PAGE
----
Aging cell 07/2015; DOI:10.1111/acel.12373 · 6.34 Impact Factor
  • Source
    • "Angiogenin - induced fragmentation of tRNAs to inhibit translation is a common response to various stress conditions ( Gold et al , 1963 ; Thompson et al , 2008 ; Fu et al , 2009 ; Yamasaki et al , 2009 ; Ivanov et al , 2011 ; Abbasi - Moheb et al , 2012 ; Saikia et al , 2012 ) . Although cellular factors regulating tRNA cleavage are largely unknown , "
    [Show abstract] [Hide abstract]
    ABSTRACT: Mutations in the cytosine-5 RNA methyltransferase NSun2 cause microcephaly and other neurological abnormalities in mice and human. How post-transcriptional methylation contributes to the human disease is currently unknown. By comparing gene expression data with global cytosine-5 RNA methylomes in patient fibroblasts and NSun2-deficient mice, we find that loss of cytosine-5 RNA methylation increases the angiogenin-mediated endonucleolytic cleavage of transfer RNAs (tRNA) leading to an accumulation of 5′ tRNA-derived small RNA fragments. Accumulation of 5′ tRNA fragments in the absence of NSun2 reduces protein translation rates and activates stress pathways leading to reduced cell size and increased apoptosis of cortical, hippocampal and striatal neurons. Mechanistically, we demonstrate that angiogenin binds with higher affinity to tRNAs lacking site-specific NSun2-mediated methylation and that the presence of 5′ tRNA fragments is sufficient and required to trigger cellular stress responses. Furthermore, the enhanced sensitivity of NSun2-deficient brains to oxidative stress can be rescued through inhibition of angiogenin during embryogenesis. In conclusion, failure in NSun2-mediated tRNA methylation contributes to human diseases via stress-induced RNA cleavage.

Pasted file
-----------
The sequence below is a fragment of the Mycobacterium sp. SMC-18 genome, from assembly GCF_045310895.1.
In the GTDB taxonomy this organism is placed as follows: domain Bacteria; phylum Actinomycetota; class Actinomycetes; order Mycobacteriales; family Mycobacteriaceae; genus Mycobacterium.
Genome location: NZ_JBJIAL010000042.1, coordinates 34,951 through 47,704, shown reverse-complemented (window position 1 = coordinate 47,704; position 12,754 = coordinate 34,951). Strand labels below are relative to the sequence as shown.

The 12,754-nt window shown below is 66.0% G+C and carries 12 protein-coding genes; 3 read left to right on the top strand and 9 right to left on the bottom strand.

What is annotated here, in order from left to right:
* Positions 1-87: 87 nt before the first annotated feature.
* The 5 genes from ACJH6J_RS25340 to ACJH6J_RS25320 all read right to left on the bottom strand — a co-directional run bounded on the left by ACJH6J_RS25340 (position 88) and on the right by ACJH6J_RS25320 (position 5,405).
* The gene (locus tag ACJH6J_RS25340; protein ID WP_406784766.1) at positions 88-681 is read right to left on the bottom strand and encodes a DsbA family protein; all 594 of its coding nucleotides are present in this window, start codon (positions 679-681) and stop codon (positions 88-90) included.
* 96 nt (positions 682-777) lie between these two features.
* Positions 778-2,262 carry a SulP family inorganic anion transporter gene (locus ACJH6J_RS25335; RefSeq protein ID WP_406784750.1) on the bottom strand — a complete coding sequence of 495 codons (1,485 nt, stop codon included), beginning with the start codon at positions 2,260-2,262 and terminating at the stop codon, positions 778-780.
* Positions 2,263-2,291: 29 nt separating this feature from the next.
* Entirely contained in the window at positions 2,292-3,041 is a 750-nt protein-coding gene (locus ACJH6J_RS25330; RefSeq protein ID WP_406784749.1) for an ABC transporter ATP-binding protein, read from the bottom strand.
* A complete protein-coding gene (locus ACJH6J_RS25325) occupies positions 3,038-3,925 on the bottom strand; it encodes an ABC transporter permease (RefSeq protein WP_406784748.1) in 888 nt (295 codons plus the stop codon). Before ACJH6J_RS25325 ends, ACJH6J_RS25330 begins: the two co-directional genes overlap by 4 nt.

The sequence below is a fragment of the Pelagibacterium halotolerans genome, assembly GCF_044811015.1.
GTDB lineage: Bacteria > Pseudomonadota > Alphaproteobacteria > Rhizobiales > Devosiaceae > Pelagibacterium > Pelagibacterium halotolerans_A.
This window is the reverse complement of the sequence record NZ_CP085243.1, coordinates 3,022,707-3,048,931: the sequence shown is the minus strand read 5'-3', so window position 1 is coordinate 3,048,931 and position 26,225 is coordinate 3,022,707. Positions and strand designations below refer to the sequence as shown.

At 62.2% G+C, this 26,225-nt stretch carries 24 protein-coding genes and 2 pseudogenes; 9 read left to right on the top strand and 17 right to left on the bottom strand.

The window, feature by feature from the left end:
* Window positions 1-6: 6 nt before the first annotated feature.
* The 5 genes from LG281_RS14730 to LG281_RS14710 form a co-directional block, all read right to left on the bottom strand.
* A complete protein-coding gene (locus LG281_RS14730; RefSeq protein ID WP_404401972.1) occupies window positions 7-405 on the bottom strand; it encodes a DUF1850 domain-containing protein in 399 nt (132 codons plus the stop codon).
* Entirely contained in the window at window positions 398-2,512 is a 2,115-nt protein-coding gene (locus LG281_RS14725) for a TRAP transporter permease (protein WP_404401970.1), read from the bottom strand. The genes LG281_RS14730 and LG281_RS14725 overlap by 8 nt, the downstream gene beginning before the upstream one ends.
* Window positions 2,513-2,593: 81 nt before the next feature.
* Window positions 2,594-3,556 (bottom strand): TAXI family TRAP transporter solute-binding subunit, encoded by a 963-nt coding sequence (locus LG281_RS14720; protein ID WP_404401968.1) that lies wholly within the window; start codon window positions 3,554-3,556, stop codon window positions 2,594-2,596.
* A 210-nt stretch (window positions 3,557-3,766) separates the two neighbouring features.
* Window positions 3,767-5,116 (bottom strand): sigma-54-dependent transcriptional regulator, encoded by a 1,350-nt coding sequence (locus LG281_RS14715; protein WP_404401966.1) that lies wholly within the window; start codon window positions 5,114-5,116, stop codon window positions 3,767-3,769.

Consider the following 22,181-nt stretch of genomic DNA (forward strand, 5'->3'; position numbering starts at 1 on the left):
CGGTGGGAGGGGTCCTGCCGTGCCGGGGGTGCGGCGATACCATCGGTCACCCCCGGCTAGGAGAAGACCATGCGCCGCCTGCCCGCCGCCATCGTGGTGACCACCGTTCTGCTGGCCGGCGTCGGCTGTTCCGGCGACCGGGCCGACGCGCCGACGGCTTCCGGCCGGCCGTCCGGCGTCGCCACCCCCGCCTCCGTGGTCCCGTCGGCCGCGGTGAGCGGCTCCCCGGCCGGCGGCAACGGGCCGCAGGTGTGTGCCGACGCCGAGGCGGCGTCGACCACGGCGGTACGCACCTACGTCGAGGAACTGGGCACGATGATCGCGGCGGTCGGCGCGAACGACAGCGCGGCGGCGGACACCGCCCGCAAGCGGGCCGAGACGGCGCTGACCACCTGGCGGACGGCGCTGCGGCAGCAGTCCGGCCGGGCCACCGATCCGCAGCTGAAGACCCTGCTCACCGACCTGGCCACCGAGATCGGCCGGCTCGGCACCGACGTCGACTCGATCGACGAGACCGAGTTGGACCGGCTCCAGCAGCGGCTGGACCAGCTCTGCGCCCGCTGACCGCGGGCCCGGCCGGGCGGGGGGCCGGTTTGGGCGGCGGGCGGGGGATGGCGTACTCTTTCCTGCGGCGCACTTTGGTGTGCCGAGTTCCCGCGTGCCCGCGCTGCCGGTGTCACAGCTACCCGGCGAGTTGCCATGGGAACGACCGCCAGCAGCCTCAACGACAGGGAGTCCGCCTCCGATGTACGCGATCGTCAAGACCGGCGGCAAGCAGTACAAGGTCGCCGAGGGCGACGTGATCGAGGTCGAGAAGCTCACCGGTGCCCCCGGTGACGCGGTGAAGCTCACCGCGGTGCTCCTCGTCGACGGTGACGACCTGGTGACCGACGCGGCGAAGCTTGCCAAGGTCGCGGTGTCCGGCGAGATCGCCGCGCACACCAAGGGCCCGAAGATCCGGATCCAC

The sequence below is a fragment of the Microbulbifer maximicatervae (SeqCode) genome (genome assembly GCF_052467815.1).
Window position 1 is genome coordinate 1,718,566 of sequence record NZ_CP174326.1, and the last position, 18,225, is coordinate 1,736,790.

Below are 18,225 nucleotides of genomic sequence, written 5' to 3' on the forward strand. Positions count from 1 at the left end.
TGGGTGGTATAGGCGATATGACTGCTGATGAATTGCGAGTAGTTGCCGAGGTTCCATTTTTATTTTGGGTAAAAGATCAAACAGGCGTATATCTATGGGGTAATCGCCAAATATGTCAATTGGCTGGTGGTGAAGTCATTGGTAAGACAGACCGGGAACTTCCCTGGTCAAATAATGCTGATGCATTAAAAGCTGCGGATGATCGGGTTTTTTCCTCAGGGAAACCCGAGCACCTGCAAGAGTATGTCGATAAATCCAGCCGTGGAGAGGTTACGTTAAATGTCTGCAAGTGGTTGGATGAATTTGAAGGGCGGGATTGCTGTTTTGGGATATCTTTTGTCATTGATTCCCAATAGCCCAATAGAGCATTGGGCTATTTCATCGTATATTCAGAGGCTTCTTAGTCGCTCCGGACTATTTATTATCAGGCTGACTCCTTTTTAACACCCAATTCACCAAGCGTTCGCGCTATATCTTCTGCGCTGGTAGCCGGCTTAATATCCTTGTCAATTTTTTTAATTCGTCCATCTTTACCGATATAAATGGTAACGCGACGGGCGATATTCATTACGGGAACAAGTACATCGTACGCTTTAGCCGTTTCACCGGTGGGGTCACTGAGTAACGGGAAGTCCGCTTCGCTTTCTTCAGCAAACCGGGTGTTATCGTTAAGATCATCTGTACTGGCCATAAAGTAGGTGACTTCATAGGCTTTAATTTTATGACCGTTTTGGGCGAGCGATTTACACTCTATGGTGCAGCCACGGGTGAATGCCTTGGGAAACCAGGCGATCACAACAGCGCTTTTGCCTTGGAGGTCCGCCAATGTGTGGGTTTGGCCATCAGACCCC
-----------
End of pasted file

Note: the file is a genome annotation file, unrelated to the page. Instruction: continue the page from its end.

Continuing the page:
The EMBO Journal 07/2014; 33(18). DOI:10.15252/embj.201489282 · 10.43 Impact Factor
  • Source
    • "However, the mode of translational regulation by tRNA cleavage is not simple. It has been shown previously that during stress conditions, formation of tRNA cleavage products does not change the pool of full-length tRNA significantly, rather these fragments represent only a small portion of the tRNA pool (Saikia et al., 2012). Ivanov et al. (2011) showed a more intricate role for tRNA halves in translational control. "
    [Show abstract] [Hide abstract]
    ABSTRACT: Transfer RNAs (tRNA) are best known for their role as adaptors during translation of the genetic code. Beyond their canonical role during protein biosynthesis, tRNAs also perform additional functions in both prokaryotes and eukaryotes for example in regulating gene expression. Aminoacylated tRNAs have also been implicated as substrates for non-ribosomal peptide bond formation, post-translational protein labeling, modification of phospholipids in the cell membrane, and antibiotic biosyntheses. Most recently tRNA fragments, or tRFs, have also been recognized to play regulatory roles. Here, we examine in more detail some of the new functions emerging for tRNA in a variety of cellular processes outside of protein synthesis.
    Frontiers in Genetics 06/2014; 5:171. DOI:10.3389/fgene.2014.00171
Show more